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Quarks

How to use unit BufferedFileStream & FastCopy?

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Hello,

 

   Can anyone give example codes in DELPHI when using unit BufferedFileStream & FastCopy for Copy paste a file?

My current Delphi newbie code :
 

{ FastCopyFile implementation }
function FastCopyFile(const ASourceFileName, ADestinationFileName: TFileName;
  CopyMode: TFastCopyFileMode;
  Callback: TFastCopyFileNormalCallback;
  Callback2: TFastCopyFileMethodCallback): Boolean; overload;
const
  BUFFER_SIZE = 524288; // 512KB blocks, change this to tune your speed

var
  Buffer: array of Byte;
  ASourceFile, ADestinationFile: THandle;
  FileSize, BytesRead, BytesWritten, BytesWritten2, TotalBytesWritten,
  CreationDisposition: Int64;
  CanContinue, CanContinueFlag: Boolean;
  BFS: TBaseCachedFileStream;

begin
  FileSize := 0;
  TotalBytesWritten := 0;
  CanContinue := True;
  SetLength(Buffer, BUFFER_SIZE);

  // Manage the Creation Disposition flag
  CreationDisposition := CREATE_ALWAYS;
  if CopyMode = fcfmAppend then
    CreationDisposition := OPEN_ALWAYS;

  // Opening the source file in read mode
  ASourceFile := OpenLongFileName(ASourceFileName, GENERIC_READ, 0, OPEN_EXISTING);
  BFS := TBaseCachedFileStream.Create(ASourceFileName);
  if ASourceFile <> 0 then
  try
    FileSize := FileSeek(ASourceFile, 0, FILE_END);
    FileSeek(ASourceFile, 0, FILE_BEGIN);

    // Opening the destination file in write mode (in create/append state)
    ADestinationFile := OpenLongFileName(ADestinationFileName, GENERIC_WRITE,
      FILE_SHARE_READ, CreationDisposition);

    if ADestinationFile <> 0 then
    try
      // If append mode, jump to the file end
      if CopyMode = fcfmAppend then
        FileSeek(ADestinationFile, 0, FILE_END);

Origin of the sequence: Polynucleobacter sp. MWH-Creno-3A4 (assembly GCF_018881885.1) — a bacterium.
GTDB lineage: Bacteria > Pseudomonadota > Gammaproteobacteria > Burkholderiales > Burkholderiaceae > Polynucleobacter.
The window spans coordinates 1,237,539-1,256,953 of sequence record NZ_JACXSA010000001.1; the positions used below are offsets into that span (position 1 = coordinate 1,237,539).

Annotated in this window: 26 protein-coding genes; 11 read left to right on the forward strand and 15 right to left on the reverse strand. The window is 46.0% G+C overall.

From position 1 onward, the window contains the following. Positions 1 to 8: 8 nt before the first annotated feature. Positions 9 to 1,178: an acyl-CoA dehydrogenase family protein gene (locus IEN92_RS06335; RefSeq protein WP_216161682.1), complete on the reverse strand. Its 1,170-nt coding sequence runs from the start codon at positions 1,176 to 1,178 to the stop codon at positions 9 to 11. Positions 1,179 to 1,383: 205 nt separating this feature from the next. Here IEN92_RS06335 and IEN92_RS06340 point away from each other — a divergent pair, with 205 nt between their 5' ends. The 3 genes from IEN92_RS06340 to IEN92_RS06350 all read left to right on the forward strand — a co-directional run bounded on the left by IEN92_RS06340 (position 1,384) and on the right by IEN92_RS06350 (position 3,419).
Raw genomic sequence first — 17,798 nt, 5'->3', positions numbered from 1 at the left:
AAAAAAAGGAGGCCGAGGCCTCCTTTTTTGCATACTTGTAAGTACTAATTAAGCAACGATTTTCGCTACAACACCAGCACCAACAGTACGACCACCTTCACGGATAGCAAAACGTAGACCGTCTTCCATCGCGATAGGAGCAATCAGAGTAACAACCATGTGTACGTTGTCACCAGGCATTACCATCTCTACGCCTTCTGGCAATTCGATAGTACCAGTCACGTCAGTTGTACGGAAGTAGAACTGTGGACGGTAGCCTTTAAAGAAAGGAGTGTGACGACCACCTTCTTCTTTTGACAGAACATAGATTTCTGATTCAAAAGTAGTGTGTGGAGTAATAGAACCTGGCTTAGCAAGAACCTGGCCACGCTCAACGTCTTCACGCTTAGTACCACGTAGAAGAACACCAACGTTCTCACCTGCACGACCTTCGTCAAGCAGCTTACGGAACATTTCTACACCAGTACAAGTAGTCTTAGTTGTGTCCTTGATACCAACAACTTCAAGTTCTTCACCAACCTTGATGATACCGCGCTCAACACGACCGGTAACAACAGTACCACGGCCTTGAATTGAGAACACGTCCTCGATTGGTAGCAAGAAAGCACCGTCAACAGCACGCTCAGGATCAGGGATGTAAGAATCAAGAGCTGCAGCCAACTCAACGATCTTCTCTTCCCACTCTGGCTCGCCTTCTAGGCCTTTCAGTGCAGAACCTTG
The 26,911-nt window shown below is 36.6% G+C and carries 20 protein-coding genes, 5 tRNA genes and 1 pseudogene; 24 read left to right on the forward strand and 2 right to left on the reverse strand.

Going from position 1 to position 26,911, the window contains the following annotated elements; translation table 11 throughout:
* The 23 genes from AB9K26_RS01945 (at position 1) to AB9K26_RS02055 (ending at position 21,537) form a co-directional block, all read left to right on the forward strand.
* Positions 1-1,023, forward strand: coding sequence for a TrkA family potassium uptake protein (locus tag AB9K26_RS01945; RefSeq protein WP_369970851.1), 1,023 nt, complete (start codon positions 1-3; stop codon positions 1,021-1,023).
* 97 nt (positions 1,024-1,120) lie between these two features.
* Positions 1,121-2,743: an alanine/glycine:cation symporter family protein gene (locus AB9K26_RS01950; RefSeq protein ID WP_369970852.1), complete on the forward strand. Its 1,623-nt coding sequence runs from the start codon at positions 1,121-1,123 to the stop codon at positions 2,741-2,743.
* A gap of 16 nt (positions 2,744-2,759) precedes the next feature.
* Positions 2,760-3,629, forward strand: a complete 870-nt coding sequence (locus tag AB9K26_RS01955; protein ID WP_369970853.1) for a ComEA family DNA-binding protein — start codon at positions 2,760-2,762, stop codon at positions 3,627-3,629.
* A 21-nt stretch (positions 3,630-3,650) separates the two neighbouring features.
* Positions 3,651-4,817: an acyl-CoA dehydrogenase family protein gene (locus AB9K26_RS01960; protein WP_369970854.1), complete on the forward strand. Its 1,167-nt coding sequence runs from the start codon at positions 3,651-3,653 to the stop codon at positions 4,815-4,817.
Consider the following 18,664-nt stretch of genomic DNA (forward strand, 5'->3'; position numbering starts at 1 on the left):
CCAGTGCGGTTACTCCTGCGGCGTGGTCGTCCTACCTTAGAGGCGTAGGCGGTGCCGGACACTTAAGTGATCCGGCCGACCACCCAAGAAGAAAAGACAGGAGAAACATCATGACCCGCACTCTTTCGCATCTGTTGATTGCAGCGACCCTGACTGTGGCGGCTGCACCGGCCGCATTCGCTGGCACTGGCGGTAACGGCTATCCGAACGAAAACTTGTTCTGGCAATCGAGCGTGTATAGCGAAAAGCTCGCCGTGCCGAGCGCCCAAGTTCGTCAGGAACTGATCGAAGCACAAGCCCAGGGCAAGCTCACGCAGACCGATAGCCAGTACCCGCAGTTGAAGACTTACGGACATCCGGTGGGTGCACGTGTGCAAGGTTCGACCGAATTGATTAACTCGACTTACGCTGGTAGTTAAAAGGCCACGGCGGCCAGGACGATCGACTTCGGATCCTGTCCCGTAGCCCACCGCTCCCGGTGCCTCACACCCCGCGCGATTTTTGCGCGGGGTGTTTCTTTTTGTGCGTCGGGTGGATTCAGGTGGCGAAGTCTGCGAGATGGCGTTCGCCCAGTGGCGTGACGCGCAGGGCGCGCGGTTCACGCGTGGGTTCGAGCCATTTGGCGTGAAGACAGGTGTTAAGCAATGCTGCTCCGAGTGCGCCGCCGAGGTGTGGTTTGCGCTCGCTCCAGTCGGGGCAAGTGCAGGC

// For each blocks in the source file
      while CanContinue and (LongWord(FileSeek(ASourceFile, 0, FILE_CURRENT)) < FileSize) do
      begin

        // Reading from source
        BFS.Read(Buffer[0],BUFFER_SIZE);
        if BytesRead <> 0 then
        begin
          // Writing to destination
          BFS.Write(Buffer[0],BUFFER_SIZE);
          //WriteFile(ADestinationFile, Buffer[0], BytesRead, BytesWritten, nil);

          // Read/Write secure code block (e.g. for WiFi connections)
          if BytesWritten < BytesRead then
          begin
            //WriteFile(ADestinationFile, Buffer[BytesWritten], BytesRead - BytesWritten, BytesWritten2, nil);
            BFS.Write(Buffer[BytesWritten],BUFFER_SIZE);
            Inc(BytesWritten, BytesWritten2);
            if BytesWritten < BytesRead then
              RaiseLastOSError;
          end;

          // Notifying the caller for the current state
          Inc(TotalBytesWritten, BytesWritten);
          CanContinueFlag := True;
          if Assigned(Callback) then
            Callback(ASourceFileName, TotalBytesWritten, FileSize, CanContinueFlag);
          CanContinue := CanContinue and CanContinueFlag;
          if Assigned(Callback2) then
            Callback2(ASourceFileName, TotalBytesWritten, FileSize, CanContinueFlag);
          CanContinue := CanContinue and CanContinueFlag;
        end;

      end;

    finally
      CloseHandle(ADestinationFile);
    end;

  finally
    CloseHandle(ASourceFile);
  end;

  // Check if cancelled or not
  if not CanContinue then
    if FileExists(ADestinationFileName) then
      DeleteFile(ADestinationFileName);

  // Results (checking CanContinue flag isn't needed)
  Result := (FileSize <> 0) and (FileSize = TotalBytesWritten);
end

 I wanted to incorporate both of unit BufferedFileStream & FastCopy, any helps is appreciated. 

 

The problem with current unity FastCopy is, only able to copy and paste files below 4 GB in size. I wanted it to be able to copy practically unlimited filesize.

Edited by Quarks

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Buffered file stream will get you no performance improvement in this case. It only has an advantage for reading and writing (many) small parts of a file, but you are using a buffer of 512 KBytes already.

Edited by dummzeuch

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Ok, thanks for clarification, 

From what I have understanding, unit BufferedFileStream is supporting file larger than 4GB by using SetFilePointerEx, what I need is copy and paste a file code example by using BufferedFileStream.

 

Would you please help me?.

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19 minutes ago, Quarks said:

Ok, thanks for clarification, 

From what I have understanding, unit BufferedFileStream is supporting file larger than 4GB by using SetFilePointerEx, what I need is copy and paste a file code example by using BufferedFileStream.